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Week of April 22, 2013

President Coleman reflects on five key decisions during her U-M tenure

Over the course of a dozen years as U-M president, Mary Sue Coleman has been involved in many important decisions that have helped to shape the university.

All of those decisions, she points out, were made in collaboration with other university leaders and always in consultation with the elected Board of Regents.

Here she reflects on what she sees as the most significant decisions made during her tenure.

North Campus Research Complex: “This was a once-in-a-generation opportunity, and purchasing this property — the former R&D headquarters of Pfizer — will shape U-M research for decades to come,” Coleman says. U-M completed the purchase of the property in 2009, two years after the pharmaceutical company closed its sprawling research complex, adjacent to North Campus. Today, more than 2,000 people are working at NCRC.

Economic development initiatives: The university has become a major force in economic development in Ann Arbor and across the state. “This encompasses the creation of the University Research Corridor with Michigan State and Wayne State, launching of the U-M Business Engagement Center, increased undergraduate and graduate courses in entrepreneurism, stronger technology transfer efforts, and more — all focused on transforming the economy in Michigan and beyond.”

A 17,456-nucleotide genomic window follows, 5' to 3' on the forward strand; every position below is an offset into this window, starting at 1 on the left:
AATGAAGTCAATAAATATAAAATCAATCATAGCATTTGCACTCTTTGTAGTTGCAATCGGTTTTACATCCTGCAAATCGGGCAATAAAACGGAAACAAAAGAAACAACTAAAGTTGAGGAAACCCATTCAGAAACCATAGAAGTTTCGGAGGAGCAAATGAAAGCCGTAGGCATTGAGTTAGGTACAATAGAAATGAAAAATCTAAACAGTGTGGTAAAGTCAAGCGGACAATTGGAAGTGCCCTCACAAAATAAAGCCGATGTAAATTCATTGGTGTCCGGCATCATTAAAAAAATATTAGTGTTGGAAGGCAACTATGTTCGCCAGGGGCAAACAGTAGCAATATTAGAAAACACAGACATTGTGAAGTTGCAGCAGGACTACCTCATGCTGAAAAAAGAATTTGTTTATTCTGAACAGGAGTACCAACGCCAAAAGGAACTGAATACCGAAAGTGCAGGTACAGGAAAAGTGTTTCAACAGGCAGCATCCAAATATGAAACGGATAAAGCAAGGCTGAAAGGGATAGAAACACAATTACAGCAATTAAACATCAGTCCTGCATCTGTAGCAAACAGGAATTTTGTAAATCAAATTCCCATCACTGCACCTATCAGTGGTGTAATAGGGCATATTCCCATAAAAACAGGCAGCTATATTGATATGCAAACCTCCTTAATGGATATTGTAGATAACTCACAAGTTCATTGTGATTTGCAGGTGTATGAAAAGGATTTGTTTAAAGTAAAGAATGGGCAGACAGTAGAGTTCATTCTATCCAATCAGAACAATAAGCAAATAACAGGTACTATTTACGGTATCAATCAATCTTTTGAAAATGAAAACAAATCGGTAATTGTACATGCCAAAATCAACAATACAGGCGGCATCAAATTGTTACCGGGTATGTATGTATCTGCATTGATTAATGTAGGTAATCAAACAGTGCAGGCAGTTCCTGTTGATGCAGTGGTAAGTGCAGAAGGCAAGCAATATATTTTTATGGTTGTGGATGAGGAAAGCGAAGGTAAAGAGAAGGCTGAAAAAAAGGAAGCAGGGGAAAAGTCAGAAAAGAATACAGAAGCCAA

Residential Life Initiatives: “Upgrading and renewing our residence halls and dining facilities, in addition to building the North Quadrangle Residential and Academic Complex (2010) and the Hill Dining Center (2008), has been a multiyear commitment to the living-learning environment for our students. We are working to truly integrate intellectual pursuits with the living environment — areas that are amenable to group work, faculty engagement, project execution, and the like.” 

Interdisciplinary Junior Faculty Initiative: “By hiring 100 new faculty members to work in cross-cutting teams, we are building upon U-M’s intellectual hallmark of collaborative teaching and research.” This $30 million effort, announced in 2007, has seen the approval of 101 new positions in 25 different clusters of research and teaching.

Google partnership: “We are proud to have been the first public university to collaborate with Google on digitizing the holdings of our 7 million-volume library system, making vast amounts of information accessible worldwide.”


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